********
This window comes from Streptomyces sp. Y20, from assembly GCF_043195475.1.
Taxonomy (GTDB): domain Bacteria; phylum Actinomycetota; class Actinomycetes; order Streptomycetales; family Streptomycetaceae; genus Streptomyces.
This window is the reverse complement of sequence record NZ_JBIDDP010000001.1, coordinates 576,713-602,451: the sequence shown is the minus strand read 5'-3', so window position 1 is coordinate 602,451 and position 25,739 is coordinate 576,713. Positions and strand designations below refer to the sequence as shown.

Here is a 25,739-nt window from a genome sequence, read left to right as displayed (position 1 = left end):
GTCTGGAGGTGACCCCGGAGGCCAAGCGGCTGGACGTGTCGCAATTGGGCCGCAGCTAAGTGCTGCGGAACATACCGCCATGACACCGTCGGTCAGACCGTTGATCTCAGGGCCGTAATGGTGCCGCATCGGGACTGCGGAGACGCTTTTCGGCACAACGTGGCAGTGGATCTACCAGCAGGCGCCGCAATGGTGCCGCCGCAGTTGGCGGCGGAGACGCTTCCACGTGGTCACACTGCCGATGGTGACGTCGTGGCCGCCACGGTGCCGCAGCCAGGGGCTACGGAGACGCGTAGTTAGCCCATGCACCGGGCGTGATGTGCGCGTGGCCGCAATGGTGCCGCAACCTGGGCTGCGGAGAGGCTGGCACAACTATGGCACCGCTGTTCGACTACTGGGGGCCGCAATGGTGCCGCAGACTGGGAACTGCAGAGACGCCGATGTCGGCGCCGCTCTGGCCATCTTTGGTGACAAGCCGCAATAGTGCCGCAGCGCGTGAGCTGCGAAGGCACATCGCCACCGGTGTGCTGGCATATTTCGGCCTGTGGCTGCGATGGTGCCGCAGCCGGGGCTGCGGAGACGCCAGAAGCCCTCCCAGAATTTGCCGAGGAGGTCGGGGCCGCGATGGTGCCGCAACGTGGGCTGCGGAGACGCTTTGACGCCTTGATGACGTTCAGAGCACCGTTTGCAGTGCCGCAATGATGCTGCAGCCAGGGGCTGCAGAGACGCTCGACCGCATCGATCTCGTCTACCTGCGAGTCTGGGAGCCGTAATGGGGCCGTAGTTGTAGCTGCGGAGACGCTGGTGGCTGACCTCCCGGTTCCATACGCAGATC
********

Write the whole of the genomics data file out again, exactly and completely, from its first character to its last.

This window comes from Streptomyces sp. Y20, from assembly GCF_043195475.1.
Taxonomy (GTDB): domain Bacteria; phylum Actinomycetota; class Actinomycetes; order Streptomycetales; family Streptomycetaceae; genus Streptomyces.
This window is the reverse complement of sequence record NZ_JBIDDP010000001.1, coordinates 576,713-602,451: the sequence shown is the minus strand read 5'-3', so window position 1 is coordinate 602,451 and position 25,739 is coordinate 576,713. Positions and strand designations below refer to the sequence as shown.

Here is a 25,739-nt window from a genome sequence, read left to right as displayed (position 1 = left end):
GTCTGGAGGTGACCCCGGAGGCCAAGCGGCTGGACGTGTCGCAATTGGGCCGCAGCTAAGTGCTGCGGAACATACCGCCATGACACCGTCGGTCAGACCGTTGATCTCAGGGCCGTAATGGTGCCGCATCGGGACTGCGGAGACGCTTTTCGGCACAACGTGGCAGTGGATCTACCAGCAGGCGCCGCAATGGTGCCGCCGCAGTTGGCGGCGGAGACGCTTCCACGTGGTCACACTGCCGATGGTGACGTCGTGGCCGCCACGGTGCCGCAGCCAGGGGCTACGGAGACGCGTAGTTAGCCCATGCACCGGGCGTGATGTGCGCGTGGCCGCAATGGTGCCGCAACCTGGGCTGCGGAGAGGCTGGCACAACTATGGCACCGCTGTTCGACTACTGGGGGCCGCAATGGTGCCGCAGACTGGGAACTGCAGAGACGCCGATGTCGGCGCCGCTCTGGCCATCTTTGGTGACAAGCCGCAATAGTGCCGCAGCGCGTGAGCTGCGAAGGCACATCGCCACCGGTGTGCTGGCATATTTCGGCCTGTGGCTGCGATGGTGCCGCAGCCGGGGCTGCGGAGACGCCAGAAGCCCTCCCAGAATTTGCCGAGGAGGTCGGGGCCGCGATGGTGCCGCAACGTGGGCTGCGGAGACGCTTTGACGCCTTGATGACGTTCAGAGCACCGTTTGCAGTGCCGCAATGATGCTGCAGCCAGGGGCTGCAGAGACGCTCGACCGCATCGATCTCGTCTACCTGCGAGTCTGGGAGCCGTAATGGGGCCGTAGTTGTAGCTGCGGAGACGCTGGTGGCTGACCTCCCGGTTCCATACGCAGATC